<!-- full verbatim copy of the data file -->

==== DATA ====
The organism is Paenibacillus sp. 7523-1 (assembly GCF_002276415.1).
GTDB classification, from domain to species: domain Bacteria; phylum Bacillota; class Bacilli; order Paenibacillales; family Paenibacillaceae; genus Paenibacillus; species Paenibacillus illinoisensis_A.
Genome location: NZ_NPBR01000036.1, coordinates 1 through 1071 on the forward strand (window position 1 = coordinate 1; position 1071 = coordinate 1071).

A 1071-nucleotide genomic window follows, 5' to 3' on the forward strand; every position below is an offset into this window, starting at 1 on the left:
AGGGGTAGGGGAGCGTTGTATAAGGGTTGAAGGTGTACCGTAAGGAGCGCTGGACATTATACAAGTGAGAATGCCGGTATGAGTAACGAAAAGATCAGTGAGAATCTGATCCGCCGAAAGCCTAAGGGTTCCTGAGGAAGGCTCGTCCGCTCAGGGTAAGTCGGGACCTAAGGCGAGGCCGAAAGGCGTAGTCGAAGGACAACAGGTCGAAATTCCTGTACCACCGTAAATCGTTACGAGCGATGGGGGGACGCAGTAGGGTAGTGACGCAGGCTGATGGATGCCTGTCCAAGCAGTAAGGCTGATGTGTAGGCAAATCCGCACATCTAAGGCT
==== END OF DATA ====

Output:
The organism is Paenibacillus sp. 7523-1 (assembly GCF_002276415.1).
GTDB classification, from domain to species: domain Bacteria; phylum Bacillota; class Bacilli; order Paenibacillales; family Paenibacillaceae; genus Paenibacillus; species Paenibacillus illinoisensis_A.
Genome location: NZ_NPBR01000036.1, coordinates 1 through 1071 on the forward strand (window position 1 = coordinate 1; position 1071 = coordinate 1071).

A 1071-nucleotide genomic window follows, 5' to 3' on the forward strand; every position below is an offset into this window, starting at 1 on the left:
AGGGGTAGGGGAGCGTTGTATAAGGGTTGAAGGTGTACCGTAAGGAGCGCTGGACATTATACAAGTGAGAATGCCGGTATGAGTAACGAAAAGATCAGTGAGAATCTGATCCGCCGAAAGCCTAAGGGTTCCTGAGGAAGGCTCGTCCGCTCAGGGTAAGTCGGGACCTAAGGCGAGGCCGAAAGGCGTAGTCGAAGGACAACAGGTCGAAATTCCTGTACCACCGTAAATCGTTACGAGCGATGGGGGGACGCAGTAGGGTAGTGACGCAGGCTGATGGATGCCTGTCCAAGCAGTAAGGCTGATGTGTAGGCAAATCCGCACATCTAAGGCT